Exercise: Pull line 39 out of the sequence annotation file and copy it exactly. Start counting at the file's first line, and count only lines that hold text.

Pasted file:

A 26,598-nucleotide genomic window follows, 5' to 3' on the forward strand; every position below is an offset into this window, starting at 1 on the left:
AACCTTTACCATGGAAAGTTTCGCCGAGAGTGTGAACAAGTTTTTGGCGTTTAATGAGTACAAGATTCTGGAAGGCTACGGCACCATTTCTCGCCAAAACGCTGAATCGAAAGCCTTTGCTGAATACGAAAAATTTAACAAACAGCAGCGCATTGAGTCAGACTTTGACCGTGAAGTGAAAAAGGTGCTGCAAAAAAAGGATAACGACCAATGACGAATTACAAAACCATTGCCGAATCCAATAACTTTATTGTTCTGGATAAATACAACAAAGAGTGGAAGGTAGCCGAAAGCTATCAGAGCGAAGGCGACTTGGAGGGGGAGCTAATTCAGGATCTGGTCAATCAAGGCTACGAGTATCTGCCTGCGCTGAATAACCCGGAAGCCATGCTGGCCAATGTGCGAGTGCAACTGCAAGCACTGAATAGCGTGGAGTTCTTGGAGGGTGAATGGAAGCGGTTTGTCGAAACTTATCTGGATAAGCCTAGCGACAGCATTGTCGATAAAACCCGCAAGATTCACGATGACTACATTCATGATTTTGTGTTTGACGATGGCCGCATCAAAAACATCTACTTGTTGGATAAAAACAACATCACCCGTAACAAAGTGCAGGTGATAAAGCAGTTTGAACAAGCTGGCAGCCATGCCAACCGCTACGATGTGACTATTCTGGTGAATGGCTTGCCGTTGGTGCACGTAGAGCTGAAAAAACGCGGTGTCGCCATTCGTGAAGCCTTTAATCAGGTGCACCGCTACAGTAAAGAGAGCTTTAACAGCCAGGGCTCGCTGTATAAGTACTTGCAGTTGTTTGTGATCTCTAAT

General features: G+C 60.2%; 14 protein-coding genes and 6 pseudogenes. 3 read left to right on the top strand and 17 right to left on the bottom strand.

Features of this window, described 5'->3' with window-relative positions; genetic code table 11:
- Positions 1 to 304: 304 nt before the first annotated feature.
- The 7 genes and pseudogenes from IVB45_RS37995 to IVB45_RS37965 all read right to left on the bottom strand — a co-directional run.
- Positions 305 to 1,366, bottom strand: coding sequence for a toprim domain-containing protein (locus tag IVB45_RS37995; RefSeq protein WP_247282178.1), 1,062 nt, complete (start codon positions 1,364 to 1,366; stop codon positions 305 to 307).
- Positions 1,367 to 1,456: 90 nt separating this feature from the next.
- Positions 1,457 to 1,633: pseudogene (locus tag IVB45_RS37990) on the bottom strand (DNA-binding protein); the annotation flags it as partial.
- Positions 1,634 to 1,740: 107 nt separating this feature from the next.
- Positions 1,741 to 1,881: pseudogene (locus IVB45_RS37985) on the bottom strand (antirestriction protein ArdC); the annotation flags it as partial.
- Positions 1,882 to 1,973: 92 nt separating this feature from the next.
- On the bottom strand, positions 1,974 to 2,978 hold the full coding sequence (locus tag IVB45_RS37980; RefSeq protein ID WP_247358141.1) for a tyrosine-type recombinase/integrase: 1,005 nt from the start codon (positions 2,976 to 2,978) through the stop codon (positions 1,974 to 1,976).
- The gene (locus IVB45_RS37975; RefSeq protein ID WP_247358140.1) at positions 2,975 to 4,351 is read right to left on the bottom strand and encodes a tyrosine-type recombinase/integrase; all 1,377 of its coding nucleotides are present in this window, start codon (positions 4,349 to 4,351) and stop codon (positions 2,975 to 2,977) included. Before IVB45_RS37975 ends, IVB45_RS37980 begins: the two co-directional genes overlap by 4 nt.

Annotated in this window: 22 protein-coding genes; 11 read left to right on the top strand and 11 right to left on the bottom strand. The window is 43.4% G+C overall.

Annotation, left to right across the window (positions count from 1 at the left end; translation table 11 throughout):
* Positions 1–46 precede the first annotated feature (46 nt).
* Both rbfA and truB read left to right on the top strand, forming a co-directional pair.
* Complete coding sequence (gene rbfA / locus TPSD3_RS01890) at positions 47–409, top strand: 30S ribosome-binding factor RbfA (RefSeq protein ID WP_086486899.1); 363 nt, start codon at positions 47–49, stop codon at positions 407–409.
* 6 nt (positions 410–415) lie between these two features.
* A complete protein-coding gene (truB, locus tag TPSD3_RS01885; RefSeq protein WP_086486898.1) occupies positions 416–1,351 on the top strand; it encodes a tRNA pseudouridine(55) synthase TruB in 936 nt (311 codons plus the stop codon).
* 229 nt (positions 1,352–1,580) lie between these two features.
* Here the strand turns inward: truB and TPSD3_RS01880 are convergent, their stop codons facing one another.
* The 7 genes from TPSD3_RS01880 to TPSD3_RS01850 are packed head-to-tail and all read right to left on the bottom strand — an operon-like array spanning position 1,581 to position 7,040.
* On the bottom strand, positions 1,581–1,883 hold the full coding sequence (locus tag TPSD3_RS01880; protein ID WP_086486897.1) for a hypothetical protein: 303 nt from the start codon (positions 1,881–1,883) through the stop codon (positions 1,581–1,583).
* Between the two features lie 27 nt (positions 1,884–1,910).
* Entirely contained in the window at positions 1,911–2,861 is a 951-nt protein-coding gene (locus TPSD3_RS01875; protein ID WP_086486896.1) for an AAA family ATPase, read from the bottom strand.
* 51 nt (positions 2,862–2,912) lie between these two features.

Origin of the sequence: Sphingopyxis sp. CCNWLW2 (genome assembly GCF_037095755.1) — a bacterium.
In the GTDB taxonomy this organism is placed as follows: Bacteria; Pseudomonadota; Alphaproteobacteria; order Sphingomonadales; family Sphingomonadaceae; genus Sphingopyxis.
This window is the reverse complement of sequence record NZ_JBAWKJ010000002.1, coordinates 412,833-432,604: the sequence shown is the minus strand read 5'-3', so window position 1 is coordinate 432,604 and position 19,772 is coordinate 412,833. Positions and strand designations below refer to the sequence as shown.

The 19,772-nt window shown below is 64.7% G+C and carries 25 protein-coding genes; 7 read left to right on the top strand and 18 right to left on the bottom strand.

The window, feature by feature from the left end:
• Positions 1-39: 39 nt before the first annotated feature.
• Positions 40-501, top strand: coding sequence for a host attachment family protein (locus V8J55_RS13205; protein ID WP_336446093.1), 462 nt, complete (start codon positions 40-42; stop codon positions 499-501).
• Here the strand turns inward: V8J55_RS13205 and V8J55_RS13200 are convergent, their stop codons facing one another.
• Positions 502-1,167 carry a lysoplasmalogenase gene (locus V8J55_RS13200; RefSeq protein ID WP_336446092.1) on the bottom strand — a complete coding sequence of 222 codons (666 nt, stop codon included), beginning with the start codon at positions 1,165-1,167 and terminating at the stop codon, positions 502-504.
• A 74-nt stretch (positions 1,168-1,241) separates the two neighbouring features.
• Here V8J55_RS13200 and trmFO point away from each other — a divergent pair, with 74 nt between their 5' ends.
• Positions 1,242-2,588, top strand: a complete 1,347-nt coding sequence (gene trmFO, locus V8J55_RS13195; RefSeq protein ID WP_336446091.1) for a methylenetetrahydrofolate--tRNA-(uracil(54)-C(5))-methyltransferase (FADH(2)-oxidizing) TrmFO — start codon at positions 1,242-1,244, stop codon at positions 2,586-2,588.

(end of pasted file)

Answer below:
• Here V8J55_RS13200 and trmFO point away from each other — a divergent pair, with 74 nt between their 5' ends.